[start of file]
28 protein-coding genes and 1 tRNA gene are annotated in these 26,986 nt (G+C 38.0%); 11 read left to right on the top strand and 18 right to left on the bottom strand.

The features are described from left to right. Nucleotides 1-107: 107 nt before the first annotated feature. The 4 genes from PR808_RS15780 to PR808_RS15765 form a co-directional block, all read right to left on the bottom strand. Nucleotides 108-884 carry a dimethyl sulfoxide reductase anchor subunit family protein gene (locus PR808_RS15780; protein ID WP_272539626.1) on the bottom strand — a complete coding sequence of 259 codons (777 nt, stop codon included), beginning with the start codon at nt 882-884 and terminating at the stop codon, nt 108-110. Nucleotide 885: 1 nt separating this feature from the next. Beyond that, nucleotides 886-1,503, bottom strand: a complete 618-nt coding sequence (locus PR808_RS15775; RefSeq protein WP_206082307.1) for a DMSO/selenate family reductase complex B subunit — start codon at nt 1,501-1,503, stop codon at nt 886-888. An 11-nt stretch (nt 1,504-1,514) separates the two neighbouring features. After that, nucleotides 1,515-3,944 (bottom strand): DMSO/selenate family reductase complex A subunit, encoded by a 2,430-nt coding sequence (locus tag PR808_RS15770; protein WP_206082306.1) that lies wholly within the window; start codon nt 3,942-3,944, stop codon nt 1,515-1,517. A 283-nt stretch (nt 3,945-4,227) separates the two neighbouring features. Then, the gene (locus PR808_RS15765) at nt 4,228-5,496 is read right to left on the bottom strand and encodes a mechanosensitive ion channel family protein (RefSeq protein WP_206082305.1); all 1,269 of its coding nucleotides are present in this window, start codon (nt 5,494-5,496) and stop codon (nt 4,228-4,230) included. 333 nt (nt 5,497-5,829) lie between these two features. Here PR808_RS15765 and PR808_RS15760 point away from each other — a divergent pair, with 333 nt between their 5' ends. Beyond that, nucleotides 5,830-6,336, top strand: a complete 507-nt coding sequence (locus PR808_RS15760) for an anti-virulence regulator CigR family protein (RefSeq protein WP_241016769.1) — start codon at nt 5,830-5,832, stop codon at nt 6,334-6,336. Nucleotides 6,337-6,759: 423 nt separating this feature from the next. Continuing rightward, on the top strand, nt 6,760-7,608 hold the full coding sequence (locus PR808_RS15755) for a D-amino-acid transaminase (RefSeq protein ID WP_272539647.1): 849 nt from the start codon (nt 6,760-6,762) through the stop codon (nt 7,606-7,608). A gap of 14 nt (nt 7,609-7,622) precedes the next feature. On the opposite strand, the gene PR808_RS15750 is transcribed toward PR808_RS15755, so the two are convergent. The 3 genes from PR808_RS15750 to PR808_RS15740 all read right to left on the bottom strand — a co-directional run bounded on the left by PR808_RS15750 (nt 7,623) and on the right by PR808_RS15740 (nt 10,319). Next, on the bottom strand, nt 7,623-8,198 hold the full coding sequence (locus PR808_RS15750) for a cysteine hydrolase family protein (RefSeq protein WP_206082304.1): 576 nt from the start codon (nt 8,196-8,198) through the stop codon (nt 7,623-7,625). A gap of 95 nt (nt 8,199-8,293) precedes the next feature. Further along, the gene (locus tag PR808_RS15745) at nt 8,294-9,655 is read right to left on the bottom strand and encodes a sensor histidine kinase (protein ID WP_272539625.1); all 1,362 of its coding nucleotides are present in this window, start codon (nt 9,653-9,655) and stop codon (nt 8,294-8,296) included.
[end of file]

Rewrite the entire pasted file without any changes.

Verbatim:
28 protein-coding genes and 1 tRNA gene are annotated in these 26,986 nt (G+C 38.0%); 11 read left to right on the top strand and 18 right to left on the bottom strand.

The features are described from left to right. Nucleotides 1-107: 107 nt before the first annotated feature. The 4 genes from PR808_RS15780 to PR808_RS15765 form a co-directional block, all read right to left on the bottom strand. Nucleotides 108-884 carry a dimethyl sulfoxide reductase anchor subunit family protein gene (locus PR808_RS15780; protein ID WP_272539626.1) on the bottom strand — a complete coding sequence of 259 codons (777 nt, stop codon included), beginning with the start codon at nt 882-884 and terminating at the stop codon, nt 108-110. Nucleotide 885: 1 nt separating this feature from the next. Beyond that, nucleotides 886-1,503, bottom strand: a complete 618-nt coding sequence (locus PR808_RS15775; RefSeq protein WP_206082307.1) for a DMSO/selenate family reductase complex B subunit — start codon at nt 1,501-1,503, stop codon at nt 886-888. An 11-nt stretch (nt 1,504-1,514) separates the two neighbouring features. After that, nucleotides 1,515-3,944 (bottom strand): DMSO/selenate family reductase complex A subunit, encoded by a 2,430-nt coding sequence (locus tag PR808_RS15770; protein WP_206082306.1) that lies wholly within the window; start codon nt 3,942-3,944, stop codon nt 1,515-1,517. A 283-nt stretch (nt 3,945-4,227) separates the two neighbouring features. Then, the gene (locus PR808_RS15765) at nt 4,228-5,496 is read right to left on the bottom strand and encodes a mechanosensitive ion channel family protein (RefSeq protein WP_206082305.1); all 1,269 of its coding nucleotides are present in this window, start codon (nt 5,494-5,496) and stop codon (nt 4,228-4,230) included. 333 nt (nt 5,497-5,829) lie between these two features. Here PR808_RS15765 and PR808_RS15760 point away from each other — a divergent pair, with 333 nt between their 5' ends. Beyond that, nucleotides 5,830-6,336, top strand: a complete 507-nt coding sequence (locus PR808_RS15760) for an anti-virulence regulator CigR family protein (RefSeq protein WP_241016769.1) — start codon at nt 5,830-5,832, stop codon at nt 6,334-6,336. Nucleotides 6,337-6,759: 423 nt separating this feature from the next. Continuing rightward, on the top strand, nt 6,760-7,608 hold the full coding sequence (locus PR808_RS15755) for a D-amino-acid transaminase (RefSeq protein ID WP_272539647.1): 849 nt from the start codon (nt 6,760-6,762) through the stop codon (nt 7,606-7,608). A gap of 14 nt (nt 7,609-7,622) precedes the next feature. On the opposite strand, the gene PR808_RS15750 is transcribed toward PR808_RS15755, so the two are convergent. The 3 genes from PR808_RS15750 to PR808_RS15740 all read right to left on the bottom strand — a co-directional run bounded on the left by PR808_RS15750 (nt 7,623) and on the right by PR808_RS15740 (nt 10,319). Next, on the bottom strand, nt 7,623-8,198 hold the full coding sequence (locus PR808_RS15750) for a cysteine hydrolase family protein (RefSeq protein WP_206082304.1): 576 nt from the start codon (nt 8,196-8,198) through the stop codon (nt 7,623-7,625). A gap of 95 nt (nt 8,199-8,293) precedes the next feature. Further along, the gene (locus tag PR808_RS15745) at nt 8,294-9,655 is read right to left on the bottom strand and encodes a sensor histidine kinase (protein ID WP_272539625.1); all 1,362 of its coding nucleotides are present in this window, start codon (nt 9,653-9,655) and stop codon (nt 8,294-8,296) included.